#CivicsInTheMiddle Is Law in the Land of Lincoln
by Shawn P. Healy, PhD, Democracy Program Director
On Friday, Illinois Governor J.B. Pritzker signed House Bill (HB) 2265 into law. Now officially Public Act 101-0254, the law requires a semester of civics in grades 6, 7, or 8, employing direct instruction, discussion of current and societal issues, service learning, and simulations of democratic processes. It takes effect at the beginning of the 2020-2021 school year.
We are deeply appreciative of Representative Camille Lilly’s sponsorship in consecutive General Assemblies of a middle school civics requirement. While she believed deeply and supported the high school requirement passed in 2015, Rep. Lilly felt that high school was too late to begin cultivating students’ civic development. Beginning next fall, middle school students for generations to come will benefit from Public Act 101-0254, entering high school, and later adulthood with the knowledge, skills, attitudes, and behaviors necessary for informed, effective, and lifelong engagement in the civic life of Illinois.
Senate sponsor Jacqueline Collins proved a fierce advocate in the upper chamber, shepherding the bill through a contentious committee hearing and ultimate passage on the floor with a bi-partisan supermajority.
A coalition of civic organizations mobilized behind HB 2265, but two deserve special recognition. CHANGE Illinois, led by Madeleine Doubek and recently-departed Jeff Raines, placed #CivicsInTheMiddle at the center of their policy agenda and actively worked the legislative roll call, helping to build a healthy list of House and Senate co-sponsors.
Our American Voice, led by Sheila Smith and John Fontanetta of the Barat Foundation, showcased their statewide middle school civics service learning program in both Chicago and Springfield. The latter event coincided with the final weeks of the legislative session and included legislative visits by student participants and a meeting with Governor Pritzker on the Capitol steps.
As was true of our high school push four years prior, students and teachers in the trenches were the heart and soul of the #CivicsInTheMiddle Campaign. This includes our statewide network of Illinois Democracy Schools, 74 strong, and Illinois Civics Teacher Mentors, a group of veteran civics teachers that led the charge for high school course implementation in their respective regions, 38 in all.
As with the high school course, we propose a three-year plan to help middle school teachers, schools, and districts incorporate a civics course in grades 6, 7, or 8. Highlights include:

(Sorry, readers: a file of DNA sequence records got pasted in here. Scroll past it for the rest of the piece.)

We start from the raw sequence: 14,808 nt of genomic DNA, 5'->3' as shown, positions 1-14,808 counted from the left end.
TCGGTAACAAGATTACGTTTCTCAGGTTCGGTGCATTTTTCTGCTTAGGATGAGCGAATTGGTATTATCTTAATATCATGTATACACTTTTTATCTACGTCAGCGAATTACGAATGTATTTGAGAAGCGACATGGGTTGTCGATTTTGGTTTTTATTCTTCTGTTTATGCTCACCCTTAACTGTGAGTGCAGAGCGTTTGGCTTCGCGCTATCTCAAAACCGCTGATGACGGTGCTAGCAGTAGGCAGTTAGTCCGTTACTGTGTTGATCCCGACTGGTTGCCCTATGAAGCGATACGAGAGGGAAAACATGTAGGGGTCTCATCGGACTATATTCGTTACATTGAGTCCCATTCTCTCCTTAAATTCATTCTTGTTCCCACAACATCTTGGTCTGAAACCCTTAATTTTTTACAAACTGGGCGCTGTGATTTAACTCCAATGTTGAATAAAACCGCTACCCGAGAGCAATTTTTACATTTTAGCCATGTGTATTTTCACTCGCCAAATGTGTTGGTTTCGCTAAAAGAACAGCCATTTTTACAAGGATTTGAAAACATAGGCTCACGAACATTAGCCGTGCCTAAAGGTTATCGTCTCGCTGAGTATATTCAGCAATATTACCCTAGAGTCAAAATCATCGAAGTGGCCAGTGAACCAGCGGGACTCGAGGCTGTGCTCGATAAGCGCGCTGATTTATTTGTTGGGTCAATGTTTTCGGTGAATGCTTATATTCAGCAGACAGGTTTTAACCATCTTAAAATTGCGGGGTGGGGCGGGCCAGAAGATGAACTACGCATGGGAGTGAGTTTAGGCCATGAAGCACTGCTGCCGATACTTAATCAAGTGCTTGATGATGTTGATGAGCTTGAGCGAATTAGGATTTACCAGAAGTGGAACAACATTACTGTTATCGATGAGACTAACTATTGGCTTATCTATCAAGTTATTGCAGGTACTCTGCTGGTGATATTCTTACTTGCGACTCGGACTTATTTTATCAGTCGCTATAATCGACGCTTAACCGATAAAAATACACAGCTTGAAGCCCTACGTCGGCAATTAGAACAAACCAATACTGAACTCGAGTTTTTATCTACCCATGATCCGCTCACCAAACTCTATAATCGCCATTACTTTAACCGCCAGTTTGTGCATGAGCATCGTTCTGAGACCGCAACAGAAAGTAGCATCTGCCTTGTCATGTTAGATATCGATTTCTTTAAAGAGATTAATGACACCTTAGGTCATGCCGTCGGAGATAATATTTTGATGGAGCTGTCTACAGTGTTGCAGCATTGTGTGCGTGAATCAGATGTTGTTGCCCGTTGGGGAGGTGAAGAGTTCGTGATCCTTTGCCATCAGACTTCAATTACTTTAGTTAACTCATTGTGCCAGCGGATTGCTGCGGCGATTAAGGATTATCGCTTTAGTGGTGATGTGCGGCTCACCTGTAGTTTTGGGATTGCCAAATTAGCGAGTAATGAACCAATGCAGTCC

- Ongoing teacher professional development opportunities, both in person and online, offered in partnership with civic education nonprofits and institutional partners, including universities and regional offices of education.
- A new partnership with the Lou Frey Institute at the University of Central Florida to build online learning modules for teachers centered on the proven civic learning practices: discussion, service learning, and simulations, respectively. Participating teachers will earn microcredentials in each practice. We anticipate the first module, focused on discussion of current and controversial issues, to launch this winter.
- Illinois Civics Instructional Coaches representing ten Illinois regions. Civics Instructional Coaches will receive in-depth training both in-person and via webinars. Civics Coaches, in turn, will facilitate professional development for middle and high school civics/social studies teachers in their respective regions. Civics Coaches will also be responsible for ongoing engagement with Regional Offices of Education, teachers, schools, districts, and pre-service programs in their area via newsletters, social media engagement, workshops, and conference presentations throughout the school year.
- As was true of our high school efforts, we will partner with Center for Information Research on Civic Learning and Engagement (CIRCLE) to evaluate the impact of our implementation efforts, beginning with the online microcredentialing system. This spring, CIRCLE administered a survey to middle school teachers and administrators to further assessment implementation needs. Preliminary results are summarized here and will further shape these preliminary plans.
#CivicsInTheMiddle is the latest of several policy wins for Illinois’ civic learning community and reason to celebrate. But now the hard work of implementation begins in earnest. We are grateful for the longstanding and deep commitment to youth civic development among our civic learning and institutional partners and most importantly, teachers in the trenches. We look forward to continued collaboration in the months and years ahead. The long-term prognosis for Illinois’ civic health is promising because we have collectively chosen to invest in high-quality, school-based civic learning.